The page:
SUNDAY, NOV. 4
THE AMAZING RACE
8 P.M. | CBS
Viewers instantly recognized Viva Laughlin for the sad, drab showgirl it was and said no, so CBS is replacing it with Season 12 of this breathless, Emmy-winning reality race. Can you spot the Goth team, Kynt and Vyxsin? Subtle hint: Pink.
MONDAY, NOV. 5
TIMES MAY VARY | SYNDICATED
The five finalists in Ray's "So You Think You Can Cook?!" contest start the showdown of pots, pans and recipes. The winner is announced Nov. 26.
TUESDAY, NOV. 6
THE REAL HOUSEWIVES OF ORANGE COUNTY
10 P.M. | BRAVO
Back to the manicured yet tacky suburbs of Orange County. The premiere includes Lauri planning her wedding. She won't be doing it on the cheap.
9 P.M. | FOX
Dr. House treats a CIA agent with a deadly mystery malady, and the agency's reluctance to provide info makes the case even more frustrating.
WEDNESDAY, NOV. 7
8 P.M. | ABC
For the 41st annual show, Jamie Foxx will pair up with Rascal Flatts for "She Goes All the Way" (which he also sings on the group's album Still Feels Good).
9 P.M. | FOX
Chef Gordon Ramsay, so even of temper and steady of keel, will be tempted to scream and curse when he tries to simplify the menu at Sebastian's, a restaurant in Burbank.
THURSDAY, NOV. 8
8:30 | NBC
For an episode about eco-issues—it's a green theme week for NBC's prime-time shows—the Emmy-winning sitcom has bagged an appearance by Nobel Peace Prize winner Al Gore.
SATURDAY, NOV. 10
11 A.M. | DISNEY
Sunny puppets hopping, singing, singing, hopping. What more do you need?
NBC, Wednesdays, 8 p.m. ET
World-famous mentalists Criss Angel and Uri Geller provide the critiques for an initial 10 psychic acts competing for $250,000. In the premiere these included a man who played Russian roulette with a staple gun to his temple—he kept pulling the trigger as if expecting nothing worse than a dent to his shiny dark hair. Another conducted a sort of telepathic tickling of Carmen Electra
, which is probably a fantasy fetish for millions. None of this was as entertaining as the grand stunts Angel has performed on his own series, and I sometimes wondered if he were wishing he could just disappear from the show, leaving behind his bangs. Geller was a more courtly, diplomatic presence—just not very magical.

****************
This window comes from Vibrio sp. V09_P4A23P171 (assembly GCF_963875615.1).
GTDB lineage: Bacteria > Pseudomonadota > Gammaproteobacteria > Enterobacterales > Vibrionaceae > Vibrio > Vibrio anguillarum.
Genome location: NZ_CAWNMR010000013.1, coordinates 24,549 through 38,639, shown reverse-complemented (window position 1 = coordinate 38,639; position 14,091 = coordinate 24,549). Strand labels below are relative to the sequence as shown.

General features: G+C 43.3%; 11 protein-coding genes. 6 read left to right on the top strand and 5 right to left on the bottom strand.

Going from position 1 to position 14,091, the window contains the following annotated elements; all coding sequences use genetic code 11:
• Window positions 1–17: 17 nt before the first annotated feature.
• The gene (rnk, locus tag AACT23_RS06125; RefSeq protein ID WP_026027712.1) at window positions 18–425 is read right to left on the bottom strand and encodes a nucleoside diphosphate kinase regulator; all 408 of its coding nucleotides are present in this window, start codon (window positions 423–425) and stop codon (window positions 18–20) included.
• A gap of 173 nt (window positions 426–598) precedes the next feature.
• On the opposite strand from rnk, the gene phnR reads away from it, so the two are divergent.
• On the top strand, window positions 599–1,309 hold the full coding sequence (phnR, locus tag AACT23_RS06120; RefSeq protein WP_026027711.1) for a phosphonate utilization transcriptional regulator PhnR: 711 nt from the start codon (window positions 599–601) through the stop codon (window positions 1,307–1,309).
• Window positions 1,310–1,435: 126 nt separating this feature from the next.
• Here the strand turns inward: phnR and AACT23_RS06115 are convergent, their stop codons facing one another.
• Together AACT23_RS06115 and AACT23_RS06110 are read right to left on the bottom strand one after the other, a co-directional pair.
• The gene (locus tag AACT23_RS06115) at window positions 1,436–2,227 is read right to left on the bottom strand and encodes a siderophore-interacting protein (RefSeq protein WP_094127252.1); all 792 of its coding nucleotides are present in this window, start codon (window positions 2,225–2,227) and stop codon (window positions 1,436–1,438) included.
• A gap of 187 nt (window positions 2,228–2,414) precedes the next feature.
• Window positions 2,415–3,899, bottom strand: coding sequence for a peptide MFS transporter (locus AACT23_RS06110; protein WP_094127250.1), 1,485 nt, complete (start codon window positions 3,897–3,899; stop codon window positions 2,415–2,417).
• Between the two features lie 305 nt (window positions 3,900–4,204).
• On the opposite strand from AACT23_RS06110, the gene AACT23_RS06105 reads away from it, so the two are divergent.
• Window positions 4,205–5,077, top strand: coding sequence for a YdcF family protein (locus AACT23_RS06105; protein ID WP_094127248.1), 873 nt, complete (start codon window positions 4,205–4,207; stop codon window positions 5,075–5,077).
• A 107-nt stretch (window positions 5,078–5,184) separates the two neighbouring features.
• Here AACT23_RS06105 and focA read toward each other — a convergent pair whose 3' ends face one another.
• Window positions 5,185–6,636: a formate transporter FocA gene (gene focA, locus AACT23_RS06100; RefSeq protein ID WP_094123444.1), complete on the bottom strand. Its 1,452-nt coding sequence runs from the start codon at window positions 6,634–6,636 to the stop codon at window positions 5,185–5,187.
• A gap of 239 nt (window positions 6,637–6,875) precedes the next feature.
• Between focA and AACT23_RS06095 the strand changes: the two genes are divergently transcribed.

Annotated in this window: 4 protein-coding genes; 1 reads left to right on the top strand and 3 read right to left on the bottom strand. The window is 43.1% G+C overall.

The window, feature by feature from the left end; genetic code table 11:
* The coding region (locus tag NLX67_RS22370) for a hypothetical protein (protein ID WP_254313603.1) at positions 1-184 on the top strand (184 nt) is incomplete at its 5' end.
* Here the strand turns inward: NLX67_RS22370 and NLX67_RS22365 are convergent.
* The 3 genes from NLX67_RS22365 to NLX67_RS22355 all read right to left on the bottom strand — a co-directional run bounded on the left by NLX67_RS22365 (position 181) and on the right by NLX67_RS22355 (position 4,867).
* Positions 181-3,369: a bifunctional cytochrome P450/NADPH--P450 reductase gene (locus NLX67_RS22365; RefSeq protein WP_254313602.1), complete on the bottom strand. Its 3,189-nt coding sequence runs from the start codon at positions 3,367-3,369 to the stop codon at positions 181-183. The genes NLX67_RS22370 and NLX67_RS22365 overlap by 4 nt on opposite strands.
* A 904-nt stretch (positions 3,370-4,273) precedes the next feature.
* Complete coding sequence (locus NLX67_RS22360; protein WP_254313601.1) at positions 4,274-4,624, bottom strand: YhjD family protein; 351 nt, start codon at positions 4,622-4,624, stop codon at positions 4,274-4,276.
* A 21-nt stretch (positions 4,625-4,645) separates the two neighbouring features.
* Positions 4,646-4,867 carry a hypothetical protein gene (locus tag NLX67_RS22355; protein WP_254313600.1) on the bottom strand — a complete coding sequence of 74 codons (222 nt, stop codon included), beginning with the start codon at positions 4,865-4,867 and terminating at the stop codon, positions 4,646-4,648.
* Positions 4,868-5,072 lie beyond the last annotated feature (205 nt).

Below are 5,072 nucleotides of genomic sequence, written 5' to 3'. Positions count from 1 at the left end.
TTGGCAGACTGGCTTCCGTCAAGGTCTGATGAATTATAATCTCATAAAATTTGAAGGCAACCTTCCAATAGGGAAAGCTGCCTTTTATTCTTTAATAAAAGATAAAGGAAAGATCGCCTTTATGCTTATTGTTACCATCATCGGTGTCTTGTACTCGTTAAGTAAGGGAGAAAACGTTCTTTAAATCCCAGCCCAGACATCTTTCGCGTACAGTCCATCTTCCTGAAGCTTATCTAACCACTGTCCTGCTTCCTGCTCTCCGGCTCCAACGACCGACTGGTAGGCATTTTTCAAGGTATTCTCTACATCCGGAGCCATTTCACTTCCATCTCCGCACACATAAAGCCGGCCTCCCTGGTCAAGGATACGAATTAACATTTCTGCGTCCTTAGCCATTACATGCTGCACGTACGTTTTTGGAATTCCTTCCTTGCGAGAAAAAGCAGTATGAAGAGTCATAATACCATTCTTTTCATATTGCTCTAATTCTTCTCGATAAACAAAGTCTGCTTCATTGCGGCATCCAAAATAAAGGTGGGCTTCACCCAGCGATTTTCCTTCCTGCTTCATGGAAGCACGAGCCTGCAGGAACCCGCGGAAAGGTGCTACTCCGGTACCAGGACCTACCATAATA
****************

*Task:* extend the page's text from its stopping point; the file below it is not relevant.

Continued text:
FOX, Fridays, 8 p.m. ET
The producers of American Idol
have embarked on a new search, this time for a band worthy of a recording contract. The first week resulted in a dozen finalists, including kid rockers Light of Doom and an ear-catching, bluegrass-y group called the Clark Brothers. The show could stand to kick it up a few amps—the premiere felt like a pickup roster for a stadium benefit concert. (Idol's
focus on solo singers makes for sharper, bigger drama.) Of the three judges, the best is drummer and onetime Prince protégée Sheila E., who speaks to the contestants in a soothing, chilled-out coo. If Paula Abdul
wants a life coach, she's it.
Not since Desperate Housewives
' Mary Alice Young has there been a narrator as drippingly arch as the title character of the CW's Gossip Girl
. (The off-camera voice is Kristen Bell, right.) Here are a few snarky gems from this jaded observer of Manhattan's rich young party set. Share with poor friends!
ON AMBITION "Upper East Side queens aren't born at the top. They climb their way up in heels, no matter who they have to tread on to do it."
ON GUEST LISTS "A party isn't a party until someone crashes [it]."
ON SILVER SPOONS "There's plenty of upside to being the spawn of the fabulously wealthy, but the downside? Supersuccessful parents expect nothing less from their offspring."
ON MOMMY DEAREST "In every girl's life there comes a moment when she realizes ... her mother might be more messed up than she is."
ON VOGUEING "The rules for a model the day of a photo shoot are similar to those of a patient presurgery: no food or drink 12 hours prior, wear comfortable clothing and make sure your affairs are in order."
ON APPEARANCES "Yes, they can be deceiving. But most of the time, what you see is what you get."
Just 15 when his father was paralyzed in a riding accident, Matthew Reeve, eldest son of actor Christopher Reeve, learned early how life can change in an instant. In Hope in Motion
, available on DVD, he documents the ups and downs as his dad fought to regain the use of his arms and legs. "He never gave up," says Reeve, 27, who filmed the family (his stepmother Dana, sister Alexandra, 23, and half-brother Will, 15) over a three-year period before his dad's death in 2004. (Dana died nearly 17 months later.) Although the actor's activism kept him in the public eye, "nothing has ever gone into this much detail or just let him show his feelings," Reeve says of the film. Part of the proceeds from sales benefit the Christopher and Dana Reeve Foundation.